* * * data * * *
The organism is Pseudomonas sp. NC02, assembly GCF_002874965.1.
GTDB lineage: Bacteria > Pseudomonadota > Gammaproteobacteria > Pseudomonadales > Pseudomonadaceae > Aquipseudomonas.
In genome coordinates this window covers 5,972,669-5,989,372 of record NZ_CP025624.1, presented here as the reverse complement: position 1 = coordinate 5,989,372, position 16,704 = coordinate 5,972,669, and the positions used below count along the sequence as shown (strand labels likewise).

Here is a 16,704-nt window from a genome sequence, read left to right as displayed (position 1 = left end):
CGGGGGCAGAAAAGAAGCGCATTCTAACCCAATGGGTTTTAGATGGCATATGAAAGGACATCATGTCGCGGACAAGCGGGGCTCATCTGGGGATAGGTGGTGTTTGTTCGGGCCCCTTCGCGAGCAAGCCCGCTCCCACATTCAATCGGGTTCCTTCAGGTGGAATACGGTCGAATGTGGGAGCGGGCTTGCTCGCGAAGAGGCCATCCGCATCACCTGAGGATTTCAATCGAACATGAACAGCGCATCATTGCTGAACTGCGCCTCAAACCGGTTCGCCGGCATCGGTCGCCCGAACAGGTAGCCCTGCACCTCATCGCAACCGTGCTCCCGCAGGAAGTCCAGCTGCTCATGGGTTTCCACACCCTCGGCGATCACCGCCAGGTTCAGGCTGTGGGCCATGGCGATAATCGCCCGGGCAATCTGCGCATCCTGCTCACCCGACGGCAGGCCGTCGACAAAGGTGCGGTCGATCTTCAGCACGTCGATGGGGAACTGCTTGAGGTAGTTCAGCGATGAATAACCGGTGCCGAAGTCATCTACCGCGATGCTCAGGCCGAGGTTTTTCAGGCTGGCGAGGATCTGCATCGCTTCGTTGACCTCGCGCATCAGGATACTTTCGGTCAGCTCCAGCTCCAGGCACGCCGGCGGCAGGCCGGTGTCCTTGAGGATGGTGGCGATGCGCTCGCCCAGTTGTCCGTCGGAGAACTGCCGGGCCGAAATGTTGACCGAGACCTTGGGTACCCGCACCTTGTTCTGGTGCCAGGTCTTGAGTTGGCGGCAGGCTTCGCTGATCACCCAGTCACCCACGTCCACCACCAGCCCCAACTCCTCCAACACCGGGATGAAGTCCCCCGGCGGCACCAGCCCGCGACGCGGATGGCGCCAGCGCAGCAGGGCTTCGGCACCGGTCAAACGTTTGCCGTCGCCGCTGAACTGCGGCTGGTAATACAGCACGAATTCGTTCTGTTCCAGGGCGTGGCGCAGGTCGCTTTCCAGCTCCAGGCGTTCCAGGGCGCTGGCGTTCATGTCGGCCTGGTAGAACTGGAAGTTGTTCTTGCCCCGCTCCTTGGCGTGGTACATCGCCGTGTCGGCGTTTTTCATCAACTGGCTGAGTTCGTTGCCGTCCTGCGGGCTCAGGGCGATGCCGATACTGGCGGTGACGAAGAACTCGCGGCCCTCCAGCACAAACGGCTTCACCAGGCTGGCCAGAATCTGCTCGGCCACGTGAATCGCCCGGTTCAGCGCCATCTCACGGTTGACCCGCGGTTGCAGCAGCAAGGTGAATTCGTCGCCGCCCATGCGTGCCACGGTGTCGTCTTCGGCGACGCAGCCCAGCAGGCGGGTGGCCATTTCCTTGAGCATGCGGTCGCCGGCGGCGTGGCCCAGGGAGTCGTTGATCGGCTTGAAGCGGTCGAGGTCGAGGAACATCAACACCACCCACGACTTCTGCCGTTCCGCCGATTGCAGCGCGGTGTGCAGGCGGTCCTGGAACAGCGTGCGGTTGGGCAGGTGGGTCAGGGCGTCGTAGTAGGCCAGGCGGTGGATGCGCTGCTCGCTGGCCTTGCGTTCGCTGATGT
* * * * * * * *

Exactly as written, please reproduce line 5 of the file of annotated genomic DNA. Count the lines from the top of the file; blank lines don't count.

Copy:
CGGGGGCAGAAAAGAAGCGCATTCTAACCCAATGGGTTTTAGATGGCATATGAAAGGACATCATGTCGCGGACAAGCGGGGCTCATCTGGGGATAGGTGGTGTTTGTTCGGGCCCCTTCGCGAGCAAGCCCGCTCCCACATTCAATCGGGTTCCTTCAGGTGGAATACGGTCGAATGTGGGAGCGGGCTTGCTCGCGAAGAGGCCATCCGCATCACCTGAGGATTTCAATCGAACATGAACAGCGCATCATTGCTGAACTGCGCCTCAAACCGGTTCGCCGGCATCGGTCGCCCGAACAGGTAGCCCTGCACCTCATCGCAACCGTGCTCCCGCAGGAAGTCCAGCTGCTCATGGGTTTCCACACCCTCGGCGATCACCGCCAGGTTCAGGCTGTGGGCCATGGCGATAATCGCCCGGGCAATCTGCGCATCCTGCTCACCCGACGGCAGGCCGTCGACAAAGGTGCGGTCGATCTTCAGCACGTCGATGGGGAACTGCTTGAGGTAGTTCAGCGATGAATAACCGGTGCCGAAGTCATCTACCGCGATGCTCAGGCCGAGGTTTTTCAGGCTGGCGAGGATCTGCATCGCTTCGTTGACCTCGCGCATCAGGATACTTTCGGTCAGCTCCAGCTCCAGGCACGCCGGCGGCAGGCCGGTGTCCTTGAGGATGGTGGCGATGCGCTCGCCCAGTTGTCCGTCGGAGAACTGCCGGGCCGAAATGTTGACCGAGACCTTGGGTACCCGCACCTTGTTCTGGTGCCAGGTCTTGAGTTGGCGGCAGGCTTCGCTGATCACCCAGTCACCCACGTCCACCACCAGCCCCAACTCCTCCAACACCGGGATGAAGTCCCCCGGCGGCACCAGCCCGCGACGCGGATGGCGCCAGCGCAGCAGGGCTTCGGCACCGGTCAAACGTTTGCCGTCGCCGCTGAACTGCGGCTGGTAATACAGCACGAATTCGTTCTGTTCCAGGGCGTGGCGCAGGTCGCTTTCCAGCTCCAGGCGTTCCAGGGCGCTGGCGTTCATGTCGGCCTGGTAGAACTGGAAGTTGTTCTTGCCCCGCTCCTTGGCGTGGTACATCGCCGTGTCGGCGTTTTTCATCAACTGGCTGAGTTCGTTGCCGTCCTGCGGGCTCAGGGCGATGCCGATACTGGCGGTGACGAAGAACTCGCGGCCCTCCAGCACAAACGGCTTCACCAGGCTGGCCAGAATCTGCTCGGCCACGTGAATCGCCCGGTTCAGCGCCATCTCACGGTTGACCCGCGGTTGCAGCAGCAAGGTGAATTCGTCGCCGCCCATGCGTGCCACGGTGTCGTCTTCGGCGACGCAGCCCAGCAGGCGGGTGGCCATTTCCTTGAGCATGCGGTCGCCGGCGGCGTGGCCCAGGGAGTCGTTGATCGGCTTGAAGCGGTCGAGGTCGAGGAACATCAACACCACCCACGACTTCTGCCGTTCCGCCGATTGCAGCGCGGTGTGCAGGCGGTCCTGGAACAGCGTGCGGTTGGGCAGGTGGGTCAGGGCGTCGTAGTAGGCCAGGCGGTGGATGCGCTGCTCGCTGGCCTTGCGTTCGCTGATGT